4. con affetto
5. dancing derwish
6. stag rustler
7. ernestine (dedicated to Earl Howard)
8. duck hunt
9. movements (dedicated to Jochen Bohnes)
1, 4, 7, and 9 composed by Frank Gratkowski. 6 composed by Gerry Hemingway. All others by Gratkowski/ Hemingway/ Manderscheid.
Recorded by Ansgar Ballhorn at “Loft” in Cologne, Sept. 22nd and 23rd 1995
Hmmm, a saxophone-trio. Ask me about a saxophone-trio in this formation (woodwinds, bass, drums or rather percussion) and my first response would be Albert Ayler, Ornette Coleman, and Anthony Braxton. Not a bad choice. Only the trios of the three saxophone-giants tend to lead us down the wrong tracks, and for the purposes of Frank Gratkowski’s current project, they do not serve as stone models upon which he builds his work.
Rather, the »Gestalten« [Shaping(s)] casts it’s own shadow.
Who, however, still requires a kind of reference point can perhaps take the Braxton Trio as the one seeming to have the strongest influence on the three players. Gratkowski,Manderscheid and Hemingway actually develop their improvisations with notated fragments or graphically drawn structures and in doing so occupy in a sense a Post-Braxton-Position.
However, they are also just as indebted to the »constructionist-expressionism« or »expressionist-constructionalism« (as Heinz-Klaus Metzger so put it) of Schoenberg as to the explosiveness and radical authenticity of Ayler.
The decisive step forward Gratkowski, Manderscheid and Hemingway have taken, becomes clear, when one describes what one fails to hear in relation to the three previously mentioned bands. Here one hears above all else a trio. Three players, who with the aid of thematic, melodic, or rhythmic building blocks are more inclined to find rather than seek, and despite the fact that they are playing for the first time together, sound as if they’d known each other for years. This has a lot to do with Dieter Manderscheid, a bassplayer of the second order, who doesn’t simply play the usual time as we know ist, but also with the possibilities of »chronometric« and »experience«-time. In other words, Manderscheid plays no rhythm, but rather composes and opens occurances in the time dependent or independent from the actual time: just how it happens to fit, but making sure that it fits exactly. Hemingway, the player of moods, is then the perfect companion. He is more than an exceptional melodic player, he is virtually an impressionistic drummer. Gratkowski controls all of the extended saxophone- and clarinet-techniques: overblowing, quarter-tones, fluttertounging, whatever you need to be funky.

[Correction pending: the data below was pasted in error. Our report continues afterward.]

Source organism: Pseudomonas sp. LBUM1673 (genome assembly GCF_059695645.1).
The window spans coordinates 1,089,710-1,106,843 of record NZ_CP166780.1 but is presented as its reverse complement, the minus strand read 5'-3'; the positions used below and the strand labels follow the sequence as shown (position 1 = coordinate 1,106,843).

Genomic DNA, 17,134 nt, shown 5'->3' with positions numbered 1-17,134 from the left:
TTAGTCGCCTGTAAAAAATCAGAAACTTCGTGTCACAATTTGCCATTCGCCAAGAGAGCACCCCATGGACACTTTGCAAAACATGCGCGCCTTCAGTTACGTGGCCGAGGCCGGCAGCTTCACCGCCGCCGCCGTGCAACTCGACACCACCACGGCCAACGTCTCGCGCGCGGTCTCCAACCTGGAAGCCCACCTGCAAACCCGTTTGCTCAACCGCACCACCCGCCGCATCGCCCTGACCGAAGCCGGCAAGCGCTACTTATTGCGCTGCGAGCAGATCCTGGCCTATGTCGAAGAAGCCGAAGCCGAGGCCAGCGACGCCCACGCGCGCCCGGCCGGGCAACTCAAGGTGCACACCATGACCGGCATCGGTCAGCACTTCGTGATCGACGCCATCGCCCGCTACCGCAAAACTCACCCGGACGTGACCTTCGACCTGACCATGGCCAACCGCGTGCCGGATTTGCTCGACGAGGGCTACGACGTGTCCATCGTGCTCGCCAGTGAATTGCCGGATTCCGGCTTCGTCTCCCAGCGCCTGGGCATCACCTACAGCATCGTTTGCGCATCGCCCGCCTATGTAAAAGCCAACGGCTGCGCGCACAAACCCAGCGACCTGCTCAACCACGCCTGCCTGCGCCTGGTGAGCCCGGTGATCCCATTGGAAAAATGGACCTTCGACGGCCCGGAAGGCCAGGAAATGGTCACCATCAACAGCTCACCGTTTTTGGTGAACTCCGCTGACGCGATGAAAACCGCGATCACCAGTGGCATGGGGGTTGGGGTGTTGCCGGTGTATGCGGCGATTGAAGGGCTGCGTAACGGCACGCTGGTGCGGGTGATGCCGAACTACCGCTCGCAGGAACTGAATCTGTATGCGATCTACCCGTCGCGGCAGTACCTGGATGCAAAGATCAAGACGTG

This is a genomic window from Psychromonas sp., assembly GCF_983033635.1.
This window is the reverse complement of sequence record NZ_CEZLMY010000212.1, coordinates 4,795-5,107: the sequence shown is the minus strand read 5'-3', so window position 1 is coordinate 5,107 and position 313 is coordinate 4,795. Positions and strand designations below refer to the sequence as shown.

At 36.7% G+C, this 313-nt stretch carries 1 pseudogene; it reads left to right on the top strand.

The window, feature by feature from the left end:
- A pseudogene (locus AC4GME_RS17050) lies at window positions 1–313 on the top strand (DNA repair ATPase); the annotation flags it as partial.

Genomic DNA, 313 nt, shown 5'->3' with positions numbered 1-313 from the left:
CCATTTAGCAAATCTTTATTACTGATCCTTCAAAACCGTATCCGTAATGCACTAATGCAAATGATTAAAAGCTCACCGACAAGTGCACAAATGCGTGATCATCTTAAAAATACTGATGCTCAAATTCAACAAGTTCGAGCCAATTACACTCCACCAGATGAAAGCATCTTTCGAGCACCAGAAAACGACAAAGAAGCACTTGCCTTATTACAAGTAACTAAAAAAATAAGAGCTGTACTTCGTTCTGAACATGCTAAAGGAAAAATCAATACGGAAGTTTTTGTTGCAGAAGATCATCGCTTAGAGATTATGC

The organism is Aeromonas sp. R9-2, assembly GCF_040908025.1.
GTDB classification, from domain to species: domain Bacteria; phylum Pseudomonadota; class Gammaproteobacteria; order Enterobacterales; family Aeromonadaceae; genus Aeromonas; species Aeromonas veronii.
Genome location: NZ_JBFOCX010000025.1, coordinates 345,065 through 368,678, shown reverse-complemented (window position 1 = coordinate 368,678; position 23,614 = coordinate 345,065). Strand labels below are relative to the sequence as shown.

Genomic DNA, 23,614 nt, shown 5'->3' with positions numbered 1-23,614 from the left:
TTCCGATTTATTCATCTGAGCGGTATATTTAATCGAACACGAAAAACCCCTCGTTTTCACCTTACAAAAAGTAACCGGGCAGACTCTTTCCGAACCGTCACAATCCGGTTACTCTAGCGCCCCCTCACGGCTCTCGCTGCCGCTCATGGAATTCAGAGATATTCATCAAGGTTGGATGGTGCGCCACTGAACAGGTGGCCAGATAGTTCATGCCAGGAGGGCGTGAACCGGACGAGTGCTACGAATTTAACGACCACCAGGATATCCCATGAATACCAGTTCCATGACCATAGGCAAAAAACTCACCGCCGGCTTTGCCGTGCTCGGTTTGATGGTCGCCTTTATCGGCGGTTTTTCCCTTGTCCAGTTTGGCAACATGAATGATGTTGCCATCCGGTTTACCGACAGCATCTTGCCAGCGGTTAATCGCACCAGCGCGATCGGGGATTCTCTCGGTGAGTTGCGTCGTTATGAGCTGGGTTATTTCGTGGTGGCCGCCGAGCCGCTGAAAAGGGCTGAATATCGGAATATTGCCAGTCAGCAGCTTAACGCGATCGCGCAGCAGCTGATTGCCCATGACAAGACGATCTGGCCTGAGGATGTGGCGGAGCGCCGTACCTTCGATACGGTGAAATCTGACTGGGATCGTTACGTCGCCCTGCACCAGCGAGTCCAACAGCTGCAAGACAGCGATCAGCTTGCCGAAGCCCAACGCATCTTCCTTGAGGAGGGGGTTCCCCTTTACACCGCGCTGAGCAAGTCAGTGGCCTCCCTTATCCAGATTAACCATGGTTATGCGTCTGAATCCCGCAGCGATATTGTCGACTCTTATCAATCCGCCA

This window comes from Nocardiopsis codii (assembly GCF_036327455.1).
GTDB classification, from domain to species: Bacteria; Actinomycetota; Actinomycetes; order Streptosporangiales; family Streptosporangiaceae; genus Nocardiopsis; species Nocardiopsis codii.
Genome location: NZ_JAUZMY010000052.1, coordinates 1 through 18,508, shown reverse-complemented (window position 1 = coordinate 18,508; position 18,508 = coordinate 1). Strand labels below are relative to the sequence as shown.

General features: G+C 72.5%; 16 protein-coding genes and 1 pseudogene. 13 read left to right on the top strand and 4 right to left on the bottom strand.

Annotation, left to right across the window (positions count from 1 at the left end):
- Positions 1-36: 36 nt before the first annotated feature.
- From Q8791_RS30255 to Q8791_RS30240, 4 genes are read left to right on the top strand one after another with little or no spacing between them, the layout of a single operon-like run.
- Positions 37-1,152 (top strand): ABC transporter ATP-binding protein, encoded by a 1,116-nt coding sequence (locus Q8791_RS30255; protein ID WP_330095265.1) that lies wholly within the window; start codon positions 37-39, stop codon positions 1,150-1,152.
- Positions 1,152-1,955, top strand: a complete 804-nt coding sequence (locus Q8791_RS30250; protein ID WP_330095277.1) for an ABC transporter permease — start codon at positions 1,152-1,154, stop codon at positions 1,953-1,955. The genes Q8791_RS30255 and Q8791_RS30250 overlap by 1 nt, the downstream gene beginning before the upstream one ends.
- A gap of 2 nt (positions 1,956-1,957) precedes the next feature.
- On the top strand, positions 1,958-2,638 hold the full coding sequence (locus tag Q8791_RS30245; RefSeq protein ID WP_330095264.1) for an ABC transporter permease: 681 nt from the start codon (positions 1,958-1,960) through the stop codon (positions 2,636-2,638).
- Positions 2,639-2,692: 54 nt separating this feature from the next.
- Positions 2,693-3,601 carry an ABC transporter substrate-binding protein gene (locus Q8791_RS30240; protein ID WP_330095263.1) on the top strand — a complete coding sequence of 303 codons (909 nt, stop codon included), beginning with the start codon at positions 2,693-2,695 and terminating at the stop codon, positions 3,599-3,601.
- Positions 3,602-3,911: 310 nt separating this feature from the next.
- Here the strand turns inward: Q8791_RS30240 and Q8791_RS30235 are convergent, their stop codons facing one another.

With it he displays (like Hemingway and Manderscheid) an extraordinary structural intuition. He plays for a music that can only come into existence when several musicians play for it.
»Gestalten« is therefore more indebted to Duke Ellington, Charles Mingus or Gil Evans than the so called free-improvised music.
The CD has a conceptual denseness and variety and still seems to have floated in on the wind with it’s structual spontaneity, of which single elements always have meaning in the classical jazz sense. The trio plays ballads »movements« and »ernestine« that make the day forgotten and rippers »duck hunt« and »dancing derwish« that don’t let the night end. The Trio is then a part of the new jazz school, who deflne this music as a playing-attitude rather than simply repertoire music.
That’s real pleasure without remorse, with brain-schmaltz and sexy-sounds, the squaring of the circle and headmusic for the stomach.
Lange Kurzweil. Fucking groovy.
Markus Müller (translation: Hayden Chisholm)